One of the more visible manifestations of what I have called “informal test-based accountability” -- that is, how testing results play out in the media and public discourse -- is the phenomenon of superintendents, particularly big city superintendents, making their reputations based on the results during their administrations.
In general, big city superintendents are expected to promise large testing increases, and their success or failure is to no small extent judged on whether those promises are fulfilled. Several superintendents almost seem to have built entire careers on a few (misinterpreted) points in proficiency rates or NAEP scale scores. This particular phenomenon, in my view, is rather curious. For one thing, any district leader will tell you that many of their core duties, such as improving administrative efficiency, communicating with parents and the community, strengthening districts' financial situation, etc., might have little or no impact on short-term testing gains. In addition, even those policies that do have such an impact often take many years to show up in aggregate results.
In short, judging superintendents based largely on the testing results during their tenures seems misguided. A recent report issued by the Brown Center at Brookings, and written by Matt Chingos, Grover Whitehurst and Katharine Lindquist, adds a little bit of empirical insight to this viewpoint.
The authors look at several outcomes, including superintendent tenure (usually quite short), and I would, as usual, encourage you to read the entire report. But one of the main analyses is what is called a variance decomposition. Variance decompositions, put simply, partition the variation in a given outcome (in this case, math test scores among fourth and fifth graders in North Carolina between 2001 and 2010) into portions that can be (cautiously) attributed to various factors. For example, one might examine how much variation is statistically "explained" by students, schools, districts and teachers.
Chingos et al. include a “level” in their decomposition that is virtually never part of these exercises – the superintendent in office. A summary of the results is presented in the graph below, which is taken directly from the report.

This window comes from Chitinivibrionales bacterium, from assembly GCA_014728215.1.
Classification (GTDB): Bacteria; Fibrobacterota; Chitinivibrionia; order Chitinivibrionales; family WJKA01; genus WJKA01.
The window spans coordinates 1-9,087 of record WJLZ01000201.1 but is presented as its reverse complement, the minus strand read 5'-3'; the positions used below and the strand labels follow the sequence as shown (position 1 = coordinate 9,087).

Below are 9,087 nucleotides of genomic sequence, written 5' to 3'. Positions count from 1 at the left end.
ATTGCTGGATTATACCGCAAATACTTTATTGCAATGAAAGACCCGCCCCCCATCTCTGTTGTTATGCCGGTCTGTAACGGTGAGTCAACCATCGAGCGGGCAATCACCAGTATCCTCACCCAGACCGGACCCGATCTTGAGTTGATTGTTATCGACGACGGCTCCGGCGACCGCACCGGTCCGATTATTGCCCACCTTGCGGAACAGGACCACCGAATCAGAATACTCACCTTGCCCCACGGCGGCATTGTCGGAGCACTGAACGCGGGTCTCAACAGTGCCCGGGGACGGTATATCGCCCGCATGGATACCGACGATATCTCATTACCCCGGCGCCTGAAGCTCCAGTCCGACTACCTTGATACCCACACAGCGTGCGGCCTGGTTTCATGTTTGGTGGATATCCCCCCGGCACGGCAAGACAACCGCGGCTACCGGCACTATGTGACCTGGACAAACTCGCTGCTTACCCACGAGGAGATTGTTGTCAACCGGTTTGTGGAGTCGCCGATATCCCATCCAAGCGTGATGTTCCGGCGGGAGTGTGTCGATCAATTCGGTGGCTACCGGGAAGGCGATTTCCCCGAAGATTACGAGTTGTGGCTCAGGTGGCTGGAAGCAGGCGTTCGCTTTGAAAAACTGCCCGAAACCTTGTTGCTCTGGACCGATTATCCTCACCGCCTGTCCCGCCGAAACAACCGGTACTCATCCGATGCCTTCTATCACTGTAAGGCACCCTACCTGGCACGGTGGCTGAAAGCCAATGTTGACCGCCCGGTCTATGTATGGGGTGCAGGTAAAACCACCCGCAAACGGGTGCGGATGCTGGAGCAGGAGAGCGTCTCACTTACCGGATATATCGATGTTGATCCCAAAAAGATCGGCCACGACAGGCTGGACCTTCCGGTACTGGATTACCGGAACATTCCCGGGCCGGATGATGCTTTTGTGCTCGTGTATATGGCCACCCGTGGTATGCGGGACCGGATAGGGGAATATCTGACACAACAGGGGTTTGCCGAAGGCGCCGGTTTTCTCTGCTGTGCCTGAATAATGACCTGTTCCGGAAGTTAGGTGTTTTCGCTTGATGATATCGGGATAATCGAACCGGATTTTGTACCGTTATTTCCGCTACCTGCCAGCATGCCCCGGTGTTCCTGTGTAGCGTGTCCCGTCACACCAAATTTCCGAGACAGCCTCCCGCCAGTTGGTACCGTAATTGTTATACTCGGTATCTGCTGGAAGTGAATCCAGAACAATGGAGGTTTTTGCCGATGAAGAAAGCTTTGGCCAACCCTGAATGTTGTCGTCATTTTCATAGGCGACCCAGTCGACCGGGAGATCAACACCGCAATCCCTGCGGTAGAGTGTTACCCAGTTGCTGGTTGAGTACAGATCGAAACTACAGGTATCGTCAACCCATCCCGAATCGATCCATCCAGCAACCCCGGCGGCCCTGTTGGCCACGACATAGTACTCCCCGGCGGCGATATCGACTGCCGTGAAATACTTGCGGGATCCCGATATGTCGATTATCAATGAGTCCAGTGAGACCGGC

As you can see, most of the variation in testing outcomes (52 percent) is found between students (this is unmeasured, unobserved variation, including measurement error). An additional 38.8 percent is “explained” by the control variables they include in the model, such as subsidized lunch eligibility and race/ethnicity. A student’s teacher and school account for four and three percent, respectively. And, finally, a rather tiny portion of the variation in math test scores is associated with which individual sits in the superintendent’s office – about 0.3 percent, or three tenths of one percent (the results were similar in reading).
Variance decompositions are useful (I would even say fun), but they of course require cautious interpretation (and the authors lay out these issues). For one thing, this is just one decomposition, using data from one state. In addition, the factors in the graph above are not entirely independent – for example, part of the job of a superintendent is to ensure that schools and districts function well and help attract and retain good teachers. And, finally, the 0.3 percent finding certainly does not imply that some superintendents do not have a larger measured impact on testing outcomes (though imprecise measurement makes it difficult to identify them).
That said, this report speaks directly to the aforementioned “informal accountability” dynamic, in which superintendents, particularly those in large urban districts, are expected to "deliver" large aggregate testing increases during their terms. This analysis would seem to suggest, albeit tentatively, that these expectations are misplaced. The job of a school superintendent is extraordinarily difficult and important, but it may not exert anything resembling the kind of influence on short-term testing outcomes that is often assumed in our public discourse.
So, perhaps it is time that we stop allowing superintendents to build reputations based on (often misinterpreted) testing data during their terms, and stop judging them based so heavily on this criterion. The job is hard enough as is.
- Matt Di Carlo